Vitamin K is commonly known as an essential factor in making sure our blood clots, to help wounds heal properly. Vitamin K is also a vital cofactor in the carboxylation (a specific chemical reaction) of osteocalcin, a protein released by osteoblasts during bone formation. Once vitamin K initiates carboxylation, osteocalcin can then help guide calcium into bone (and not into soft tissues where it can harden blood vessels), increasing bone density and acting as a tempering agent keeping bone flexible and less prone to breaking
There are two major types of K.
Vitamin K1 (phylloquinone) comes from leafy green vegetables like kale, chard and spinach. While it is a capable cofactor for carboxylating proteins, it is better suited for making blood clotting factors in the liver.
Vitamin K2 (menaquinones) has an easier time traveling throughout the body and into places such as bone, so ingesting K2 is the better type for affecting bone health. Of the dietary sources of vitamin K2, the two most related to bone health are MK4 and MK7. MK4 comes from meats (especially organ meats such as liver), eggs and hard cheeses; it may act somewhat more broadly in its activity, but it has a half life of only an hour or so. MK7 comes from fermented soy and has a much longer half life, which would ensure a more thorough and steady carboxylation capacity. As far as bone health is concerned, it may be best to use a combination of these forms of vitamin K2 but the jury is still out as far as how to achieve optimal skeletal benefit from vitamin K.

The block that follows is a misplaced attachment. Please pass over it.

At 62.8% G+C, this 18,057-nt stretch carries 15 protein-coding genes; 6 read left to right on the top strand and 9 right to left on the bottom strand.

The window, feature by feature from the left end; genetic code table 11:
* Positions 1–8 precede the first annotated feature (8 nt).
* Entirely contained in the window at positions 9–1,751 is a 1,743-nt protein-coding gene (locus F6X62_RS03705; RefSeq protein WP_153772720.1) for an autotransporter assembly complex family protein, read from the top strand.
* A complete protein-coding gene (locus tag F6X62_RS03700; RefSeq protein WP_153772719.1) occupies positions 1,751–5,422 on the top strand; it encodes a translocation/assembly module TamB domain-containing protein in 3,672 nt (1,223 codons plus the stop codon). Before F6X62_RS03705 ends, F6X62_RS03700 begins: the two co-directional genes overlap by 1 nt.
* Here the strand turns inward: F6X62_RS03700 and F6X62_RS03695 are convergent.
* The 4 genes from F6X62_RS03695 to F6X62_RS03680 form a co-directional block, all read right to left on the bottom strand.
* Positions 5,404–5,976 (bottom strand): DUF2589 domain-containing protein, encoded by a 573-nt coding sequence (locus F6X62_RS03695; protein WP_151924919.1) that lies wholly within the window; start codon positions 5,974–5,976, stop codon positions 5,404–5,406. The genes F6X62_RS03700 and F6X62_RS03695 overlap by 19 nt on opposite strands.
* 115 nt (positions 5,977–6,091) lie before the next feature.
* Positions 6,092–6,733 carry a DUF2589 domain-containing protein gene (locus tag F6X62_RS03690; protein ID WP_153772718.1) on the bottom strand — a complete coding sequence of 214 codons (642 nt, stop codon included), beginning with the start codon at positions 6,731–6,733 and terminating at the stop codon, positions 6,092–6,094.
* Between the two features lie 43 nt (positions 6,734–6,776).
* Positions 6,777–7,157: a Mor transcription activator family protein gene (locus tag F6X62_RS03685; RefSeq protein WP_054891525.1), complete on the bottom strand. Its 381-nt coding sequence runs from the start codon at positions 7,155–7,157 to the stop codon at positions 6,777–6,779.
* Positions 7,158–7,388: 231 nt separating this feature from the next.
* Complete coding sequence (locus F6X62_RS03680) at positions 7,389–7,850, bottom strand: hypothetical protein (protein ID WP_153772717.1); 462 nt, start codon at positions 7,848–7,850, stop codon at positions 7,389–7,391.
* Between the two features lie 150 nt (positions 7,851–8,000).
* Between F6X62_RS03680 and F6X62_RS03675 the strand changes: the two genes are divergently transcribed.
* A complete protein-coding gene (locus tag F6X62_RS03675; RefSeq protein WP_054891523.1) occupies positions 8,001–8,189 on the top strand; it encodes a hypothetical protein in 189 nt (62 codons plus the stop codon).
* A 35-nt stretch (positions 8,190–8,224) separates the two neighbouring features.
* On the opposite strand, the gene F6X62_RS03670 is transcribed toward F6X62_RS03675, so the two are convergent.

A three-year study from The Netherlands investigated the effects of vitamin K2 MK7 supplementation in healthy postmenopausal women (n=244). The results, published in Osteoporosis International, demonstrated that 180 mcg oral supplemental vitamin K2 MK-7 per day was beneficial to bone. “MK-7 intake significantly improved vitamin K status and decreased the age-related decline in BMC [bone mineral content] and BMD [bone mineral density] at the lumbar spine and femoral neck, but not at the total hip. Bone strength was also favorably affected by MK-7. MK-7 significantly decreased the loss in vertebral height of the lower thoracic region at the mid-site of the vertebrae.”
There is no doubt this is an important study and one that helps establish K2 MK7 as a valuable supplement for individuals focused on keeping their bones healthy.
That said, we must keep in mind that this study was performed on HEALTHY postmenopausal women. For individuals who have a metabolic disease such as osteoporosis, simply adding therapeutic levels of vitamin K may not result in the same level of benefit. Reversing substantial bone loss usually takes promoting change throughout all aspects of the person’s physiology: adequate levels of vitamins K and D, a healthy gut that can absorb nutrients, a reduction in chronic inflammation causing oxidative stress, and a body pH that is not acidic. These and a host of other physical factors for whole-body health and thus bone health must all be assessed and corrected if possible.
Knapen, M.H., et al. 2013. Three-year low-dose menaquinone-7 supplementation helps decrease bone loss in healthy postmenopausal women. Osteoporos Int. March 23 [Epub ahead of print].